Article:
SyFy Promises Quality SF, Gives Us Light Space Opera Instead

SyFy, the infamous TV channel that gave us the monumental TV adaptation of Frank Herbert’s Dune / Dune Messiah / Children of Dune and the best SF series of all time, Battlestar Galactica, has failed to live up to our expectations ever since. Sanctuary and Warehouse 13 were nice shows to watch, albeit not as memorable as they should have been, and Eureka also had its ups and downs, although it was a good show at the end of the day. But while other channels gave us Fringe, The Walking Dead and Game of Thrones, SyFy was stuck at a much lower level.

The channel has promised five shows to lure back science fiction hungry audiences. Helix was a good one in the first season, but the second one was by far not as memorable. I haven’t even seen the last two episodes, choosing to play royal vegas online casino games instead. 12 Monkeys was a nice idea, but lacking the “wow” factor Terry Gilliam’s original had. The Expanse looks like something of value, but it will be a mini-series (just like Galactica was at the beginning), and it has to be very (I mean VERY) good to be picked up as a series. Childhood’s End may end up to be a treat for lovers of classic science fiction, but judging by the trailer it will only be “inspired by” the original, making it a more entertaining and possibly less philosophical than the book.

Until these two major pieces of work will be released, the channel is trying to fill the gap with two TV series which might sometime in the future become great works, but right now they are just a handful of space operas perfect for munching popcorn and downing cold ones in the evening: Dark Matter and Killjoys.

Having seen the first three episodes of Dark Matter, the only thing I have to say is “been there, done that” countless times in the past. The show has two big names behind it – Joseph Mallozzi and Paul Mullie, who gave us Stargate and Stargate: Atlantis – so it might become something of value later on. But right now it is just a collection of cliches that fail to engage, presenting its viewers with mysteries that they might not even be curious to uncover.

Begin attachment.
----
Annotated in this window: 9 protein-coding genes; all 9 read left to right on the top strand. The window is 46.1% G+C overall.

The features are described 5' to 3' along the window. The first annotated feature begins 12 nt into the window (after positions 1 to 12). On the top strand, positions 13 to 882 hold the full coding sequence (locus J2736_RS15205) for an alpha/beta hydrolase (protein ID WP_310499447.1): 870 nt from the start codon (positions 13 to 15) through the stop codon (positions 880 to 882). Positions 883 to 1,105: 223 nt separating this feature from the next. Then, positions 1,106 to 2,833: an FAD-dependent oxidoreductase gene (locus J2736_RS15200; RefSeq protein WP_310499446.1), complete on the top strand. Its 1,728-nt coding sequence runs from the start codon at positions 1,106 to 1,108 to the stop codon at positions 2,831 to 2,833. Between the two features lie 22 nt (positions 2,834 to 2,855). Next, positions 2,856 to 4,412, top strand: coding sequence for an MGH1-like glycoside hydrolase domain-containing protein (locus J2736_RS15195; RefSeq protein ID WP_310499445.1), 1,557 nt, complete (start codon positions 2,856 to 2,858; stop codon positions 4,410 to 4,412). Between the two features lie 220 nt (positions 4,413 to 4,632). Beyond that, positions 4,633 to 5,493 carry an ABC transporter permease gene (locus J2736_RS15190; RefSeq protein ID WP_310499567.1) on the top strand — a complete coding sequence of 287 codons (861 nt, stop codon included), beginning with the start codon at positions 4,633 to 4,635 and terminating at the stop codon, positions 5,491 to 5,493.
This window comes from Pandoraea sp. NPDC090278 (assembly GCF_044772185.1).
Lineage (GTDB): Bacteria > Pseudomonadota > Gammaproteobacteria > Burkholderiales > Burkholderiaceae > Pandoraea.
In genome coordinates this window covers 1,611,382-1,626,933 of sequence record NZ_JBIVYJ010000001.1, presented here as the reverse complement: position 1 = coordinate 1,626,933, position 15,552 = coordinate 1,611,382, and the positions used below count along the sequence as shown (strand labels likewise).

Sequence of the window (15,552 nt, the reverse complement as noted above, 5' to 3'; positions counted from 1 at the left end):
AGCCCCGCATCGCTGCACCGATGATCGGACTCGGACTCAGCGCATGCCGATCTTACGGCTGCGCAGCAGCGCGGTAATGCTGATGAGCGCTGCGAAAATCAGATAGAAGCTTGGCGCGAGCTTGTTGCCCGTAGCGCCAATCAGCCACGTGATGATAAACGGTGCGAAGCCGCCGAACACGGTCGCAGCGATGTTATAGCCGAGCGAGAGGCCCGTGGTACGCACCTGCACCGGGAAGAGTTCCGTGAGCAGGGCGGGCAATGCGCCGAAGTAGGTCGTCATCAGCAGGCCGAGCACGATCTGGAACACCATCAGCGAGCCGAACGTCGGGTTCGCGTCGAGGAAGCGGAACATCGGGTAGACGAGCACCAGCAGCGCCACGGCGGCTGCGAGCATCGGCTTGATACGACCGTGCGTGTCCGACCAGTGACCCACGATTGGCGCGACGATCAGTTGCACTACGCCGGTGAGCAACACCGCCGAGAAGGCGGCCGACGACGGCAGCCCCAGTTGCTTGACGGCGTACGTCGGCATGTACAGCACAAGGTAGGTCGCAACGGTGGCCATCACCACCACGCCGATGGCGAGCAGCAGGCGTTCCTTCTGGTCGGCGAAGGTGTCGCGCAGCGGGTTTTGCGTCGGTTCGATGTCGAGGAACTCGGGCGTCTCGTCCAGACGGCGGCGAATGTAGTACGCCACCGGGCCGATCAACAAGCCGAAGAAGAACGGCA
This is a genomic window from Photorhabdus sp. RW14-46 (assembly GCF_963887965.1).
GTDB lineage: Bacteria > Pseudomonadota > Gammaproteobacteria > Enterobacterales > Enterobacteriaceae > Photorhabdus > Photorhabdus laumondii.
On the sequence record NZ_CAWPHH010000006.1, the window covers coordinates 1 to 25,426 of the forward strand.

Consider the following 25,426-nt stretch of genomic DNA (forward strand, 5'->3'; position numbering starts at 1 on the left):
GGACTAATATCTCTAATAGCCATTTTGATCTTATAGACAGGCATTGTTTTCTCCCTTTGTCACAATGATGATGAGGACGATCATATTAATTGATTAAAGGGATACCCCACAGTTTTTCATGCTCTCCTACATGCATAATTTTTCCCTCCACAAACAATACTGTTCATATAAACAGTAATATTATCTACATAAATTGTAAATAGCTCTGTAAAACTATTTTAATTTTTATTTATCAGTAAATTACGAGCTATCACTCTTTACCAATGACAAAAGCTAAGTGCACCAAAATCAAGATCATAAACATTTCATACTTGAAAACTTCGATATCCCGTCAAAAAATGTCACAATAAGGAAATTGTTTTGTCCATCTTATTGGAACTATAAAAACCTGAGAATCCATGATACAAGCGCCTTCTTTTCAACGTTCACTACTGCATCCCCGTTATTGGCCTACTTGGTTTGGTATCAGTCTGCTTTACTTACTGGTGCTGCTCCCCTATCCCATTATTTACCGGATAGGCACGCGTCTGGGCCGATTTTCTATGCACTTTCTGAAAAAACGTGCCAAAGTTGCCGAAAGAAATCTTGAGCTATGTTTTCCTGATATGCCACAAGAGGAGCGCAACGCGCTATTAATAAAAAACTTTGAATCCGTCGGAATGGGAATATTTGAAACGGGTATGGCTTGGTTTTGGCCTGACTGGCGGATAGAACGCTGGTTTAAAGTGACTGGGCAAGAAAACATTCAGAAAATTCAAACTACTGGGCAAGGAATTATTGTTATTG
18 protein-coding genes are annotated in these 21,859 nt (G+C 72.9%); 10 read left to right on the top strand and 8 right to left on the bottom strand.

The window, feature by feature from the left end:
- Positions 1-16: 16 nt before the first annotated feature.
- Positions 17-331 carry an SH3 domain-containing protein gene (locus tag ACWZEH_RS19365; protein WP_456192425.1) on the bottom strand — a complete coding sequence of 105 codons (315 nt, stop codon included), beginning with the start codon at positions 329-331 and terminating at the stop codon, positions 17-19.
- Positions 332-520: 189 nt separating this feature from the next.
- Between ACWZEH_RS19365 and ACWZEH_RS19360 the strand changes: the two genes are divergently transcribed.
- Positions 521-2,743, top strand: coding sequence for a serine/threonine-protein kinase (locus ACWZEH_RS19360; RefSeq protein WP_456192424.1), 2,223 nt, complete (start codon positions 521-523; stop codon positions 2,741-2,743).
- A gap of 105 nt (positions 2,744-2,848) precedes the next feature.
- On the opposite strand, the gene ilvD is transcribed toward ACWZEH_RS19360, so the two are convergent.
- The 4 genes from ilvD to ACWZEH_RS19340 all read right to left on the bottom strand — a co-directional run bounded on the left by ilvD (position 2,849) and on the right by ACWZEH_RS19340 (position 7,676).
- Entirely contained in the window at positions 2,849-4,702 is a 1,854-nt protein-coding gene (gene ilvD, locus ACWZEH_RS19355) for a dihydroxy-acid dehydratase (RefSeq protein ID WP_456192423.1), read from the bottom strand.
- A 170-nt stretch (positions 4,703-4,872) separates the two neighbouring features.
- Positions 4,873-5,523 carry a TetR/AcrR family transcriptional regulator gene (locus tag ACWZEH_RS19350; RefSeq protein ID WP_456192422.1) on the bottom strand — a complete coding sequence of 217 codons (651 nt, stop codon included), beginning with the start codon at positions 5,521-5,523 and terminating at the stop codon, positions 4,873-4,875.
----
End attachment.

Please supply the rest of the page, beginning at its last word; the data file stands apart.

Killjoys has an interesting background, and has the potential to become the next Farscape, but until now it lacks that certain “je ne sais quois” that would pin me in front of the screen. It has quite a bit of action and suspense, and dark secrets in the past of one of the lead characters’ past, but so far nothing that I would truly call original. It’s like the fifth season of Andromeda mixed with a dash of Firefly (not enough by far), and has a lot of “low budget” written all over its visuals. It might become a great show if it lives long enough, but right now it’s just another lightweight summer space opera.

Hopefully this is not the best SyFy can do, otherwise us, in search of quality science fiction on TV, are doomed.

Book Review “Hardware: The Definitive SF Works of Chris Foss”

Author(s): Rian Hughes, Imogene Foss
Hardcover: 240 pages
Publisher: Titan Books
Release Date: September 6, 2011

Our Score: 3 out of 5 stars

When it comes to anything science fiction…sign me up. I have always been a fan of the genre ever since my family used to take me to the Sci-Fi Diner in MGM Studios (now Hollywood Studios) in Walt Disney World. There was always just something about the out-of-this-world design that really drew me in. Chris Foss is known for his work in this area with creating some of our times “coolest” sci-fi art.  The book is a beautiful visual journey through his work. Though it if you are looking for supporting text to provide insight into each piece you will be disappointed.

Foss’s unique and groundbreaking science fiction art dramatically raises the bar in the 70’s-80’s. It is known for its realism and invention mixed with his science fiction twist. The art you will find within this definitive work ranging from his trademark battle-weary spacecraft to his dramatic alien landscapes. If you ever read any science fiction novels in the 70’s-80’s, then you are familiar with his novel artwork for sure. I just love his ideas and his creations. I just would have like more background on each image.

This volume features Foss’ work for books by Isaac Asimov, Doc Smith, Arthur C. Clarke, A. E. van Vogt and Philip K. Dick, and film design for Ridley Scott and Stanley Kubrick. Titan Books did a great job of releasing a very sweet looking book overall. The images on the pages are so crisp and colorful that it literally draws you to the page. If you are fan of Foss, you will enjoy being able to view many rare and classic images that have never been seen or reprinted before.